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The Longest Yard

The remake of The Longest Yard is a nice microcosm of Hollywood today. The original came out in 1974 (and was already remade once a few years ago with Mean Machine). The remake guts some of the original story, replacing plot with cultural references, flashy editing, and a 'cool' soundtrack. And not only is there a rapper (Nelly) and two pro wrestlers (Steve Austin, Kevin Nash, and Bill Goldberg), but there is also a smattering of professional football players (Michael Ervin, Bill Romanowski, Brian Bosworth, and Bob Sapp among others). Throw in Adam Sandler for marketability, and again people will wonder if mainstream Hollywood will ever produce an original idea.

This may be a bit hard on this movie specifically. The Longest Yard is an amusing movie to watch, but not really a good one, and probably not memorable at all. Sandler (Spanglish, 50 First Dates) plays Paul "Wrecking" Crewe, a former NFL Pro banned from playing football because he shaved points from a game. He lands himself in jail after crashing girlfriend Lena's (Courtney Cox, 3000 Miles to Graceland, Scream 3) Bentley. Over in Allenville, Texas, Warden Hazen (James Cromwell, I, Robot, The Sum of All Fears) pulls some strings to bring Crewe to the prison. Hazen wants Crewe to consult with his semiprofessional team of guards to give them an edge. Crewe, who only wants to do his time, reluctantly suggests forming a team from the prisoners to play the guards, and Hazen makes Crewe the captain.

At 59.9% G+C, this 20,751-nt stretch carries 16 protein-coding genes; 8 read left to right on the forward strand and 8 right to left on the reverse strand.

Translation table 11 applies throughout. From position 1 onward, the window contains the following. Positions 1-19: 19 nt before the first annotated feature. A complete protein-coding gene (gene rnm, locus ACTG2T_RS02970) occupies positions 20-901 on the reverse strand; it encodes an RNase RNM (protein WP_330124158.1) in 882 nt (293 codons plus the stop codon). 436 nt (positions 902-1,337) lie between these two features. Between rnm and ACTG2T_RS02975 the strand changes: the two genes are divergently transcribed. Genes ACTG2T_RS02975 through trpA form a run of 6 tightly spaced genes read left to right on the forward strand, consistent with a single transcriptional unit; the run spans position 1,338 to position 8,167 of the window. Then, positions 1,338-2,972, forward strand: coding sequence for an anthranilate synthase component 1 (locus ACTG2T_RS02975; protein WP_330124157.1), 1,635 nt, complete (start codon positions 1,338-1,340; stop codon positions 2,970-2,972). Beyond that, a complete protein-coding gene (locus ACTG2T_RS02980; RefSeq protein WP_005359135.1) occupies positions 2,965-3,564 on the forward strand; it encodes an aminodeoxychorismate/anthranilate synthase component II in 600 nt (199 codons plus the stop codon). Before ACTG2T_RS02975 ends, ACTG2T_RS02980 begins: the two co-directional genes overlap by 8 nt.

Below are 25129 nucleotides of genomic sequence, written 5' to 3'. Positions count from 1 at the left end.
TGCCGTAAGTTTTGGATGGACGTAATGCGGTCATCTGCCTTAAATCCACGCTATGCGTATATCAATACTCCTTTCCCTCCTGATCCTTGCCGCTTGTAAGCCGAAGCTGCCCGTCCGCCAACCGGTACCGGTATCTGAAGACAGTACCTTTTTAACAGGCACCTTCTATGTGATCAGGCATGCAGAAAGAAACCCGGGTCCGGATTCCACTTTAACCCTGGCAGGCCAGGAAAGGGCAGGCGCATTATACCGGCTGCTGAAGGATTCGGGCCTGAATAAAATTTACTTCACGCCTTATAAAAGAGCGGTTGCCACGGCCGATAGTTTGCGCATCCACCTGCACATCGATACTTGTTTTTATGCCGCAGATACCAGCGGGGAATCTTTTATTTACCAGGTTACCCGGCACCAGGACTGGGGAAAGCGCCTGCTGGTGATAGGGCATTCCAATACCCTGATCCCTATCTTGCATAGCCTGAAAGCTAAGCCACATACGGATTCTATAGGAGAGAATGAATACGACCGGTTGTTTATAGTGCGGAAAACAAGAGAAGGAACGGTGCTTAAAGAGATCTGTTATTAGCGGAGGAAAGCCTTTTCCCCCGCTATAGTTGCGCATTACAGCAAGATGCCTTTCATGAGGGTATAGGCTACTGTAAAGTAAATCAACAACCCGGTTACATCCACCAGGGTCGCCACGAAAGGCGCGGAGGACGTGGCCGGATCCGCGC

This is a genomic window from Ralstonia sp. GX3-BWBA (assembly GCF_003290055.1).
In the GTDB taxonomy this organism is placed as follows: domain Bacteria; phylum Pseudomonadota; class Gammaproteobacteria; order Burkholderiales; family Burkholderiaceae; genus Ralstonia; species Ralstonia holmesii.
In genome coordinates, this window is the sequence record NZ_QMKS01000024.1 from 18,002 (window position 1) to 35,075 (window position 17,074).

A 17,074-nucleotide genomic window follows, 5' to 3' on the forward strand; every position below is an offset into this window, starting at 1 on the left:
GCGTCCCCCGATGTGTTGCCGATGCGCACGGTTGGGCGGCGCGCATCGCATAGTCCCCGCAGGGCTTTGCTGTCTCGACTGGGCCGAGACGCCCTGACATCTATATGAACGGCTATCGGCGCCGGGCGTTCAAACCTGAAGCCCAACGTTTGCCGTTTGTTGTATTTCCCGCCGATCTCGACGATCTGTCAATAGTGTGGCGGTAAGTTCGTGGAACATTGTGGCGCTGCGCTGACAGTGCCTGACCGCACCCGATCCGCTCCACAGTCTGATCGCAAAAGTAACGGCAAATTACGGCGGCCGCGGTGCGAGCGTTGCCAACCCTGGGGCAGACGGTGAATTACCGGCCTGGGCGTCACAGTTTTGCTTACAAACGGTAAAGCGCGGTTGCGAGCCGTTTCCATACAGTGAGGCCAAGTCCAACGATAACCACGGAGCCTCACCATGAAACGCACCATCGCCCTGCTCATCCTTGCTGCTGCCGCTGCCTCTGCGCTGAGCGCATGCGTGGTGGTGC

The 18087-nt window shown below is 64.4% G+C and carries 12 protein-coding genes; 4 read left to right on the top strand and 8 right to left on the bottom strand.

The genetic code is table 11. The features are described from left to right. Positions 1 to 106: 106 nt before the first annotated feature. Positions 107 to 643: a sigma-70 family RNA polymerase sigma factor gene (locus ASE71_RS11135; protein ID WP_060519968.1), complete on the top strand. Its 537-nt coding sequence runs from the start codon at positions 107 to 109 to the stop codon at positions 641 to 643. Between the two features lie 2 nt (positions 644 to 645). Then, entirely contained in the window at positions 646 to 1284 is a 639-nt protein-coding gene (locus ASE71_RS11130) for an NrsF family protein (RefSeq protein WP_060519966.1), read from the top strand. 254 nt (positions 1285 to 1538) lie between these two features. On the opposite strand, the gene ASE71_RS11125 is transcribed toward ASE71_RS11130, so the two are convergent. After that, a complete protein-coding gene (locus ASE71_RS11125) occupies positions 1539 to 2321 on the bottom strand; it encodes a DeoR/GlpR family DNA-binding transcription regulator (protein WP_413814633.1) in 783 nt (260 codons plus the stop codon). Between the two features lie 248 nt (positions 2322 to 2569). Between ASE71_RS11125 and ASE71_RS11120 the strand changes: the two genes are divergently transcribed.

The prisoners are unwilling to play, and the team is horrible. Blah, blah, blah, Crew whips them into shape and gets all the conflicting personalities to come together in time for the big game. Sheldon Turner adapts Albert Ruddy's story and Tracy Keenan Wynn's original screenplay, and he and director Peter Segal (50 First Dates, Anger Management) leave no sport cliche unturned. Heck, there are two inspirational speeches (one by Sandler, and one by Burt Reynolds, Without a Paddle, Driven) set to inspirational orchestra music. The football scenes are decently shot, but the aim is more to watch the convicts get revenge on the guards than real football. That said, the game takes place in less than twenty minutes, which means there is nearly ninety minute of setup.

The real fun in The Longest Yard is watching the various non-actors act. Segal assembled a nice mix of people, and the results are nice. This is by no means a feat of good acting, but everything is serviceable. It is nice to see Sandler a little bit away from his typical persona. For anybody who doesn't know (probably nearly everybody watching), Lancaster played Crewe in the original. Chris Rock's (Paparazzi, Head of State) job is to provide sarcastic commentary for the duration of the film, although he's not as caustic as usual. Cloris Leachman (Spanglish, Bad Santa) has a nice role as a horny old secretary and William Fichtner (Crash, Equilibrium) as the violent head guard. Amongst the smaller players, Sapp, Nelly, Irvin, Dalip Singh, Nash (The Punisher) and Lobo Sebastian (Alex and Emma, Ghosts of Mars) provide some nice touches of aggressive color, and Terry Crews (White Chicks, Soul Plane) is hilarious as Cheeseburger Eddy.

Haro Rates It: Okay.
1 hour, 50 minutes, Rated PG-13 for crude and sexual humor, violence, language, and drug references.

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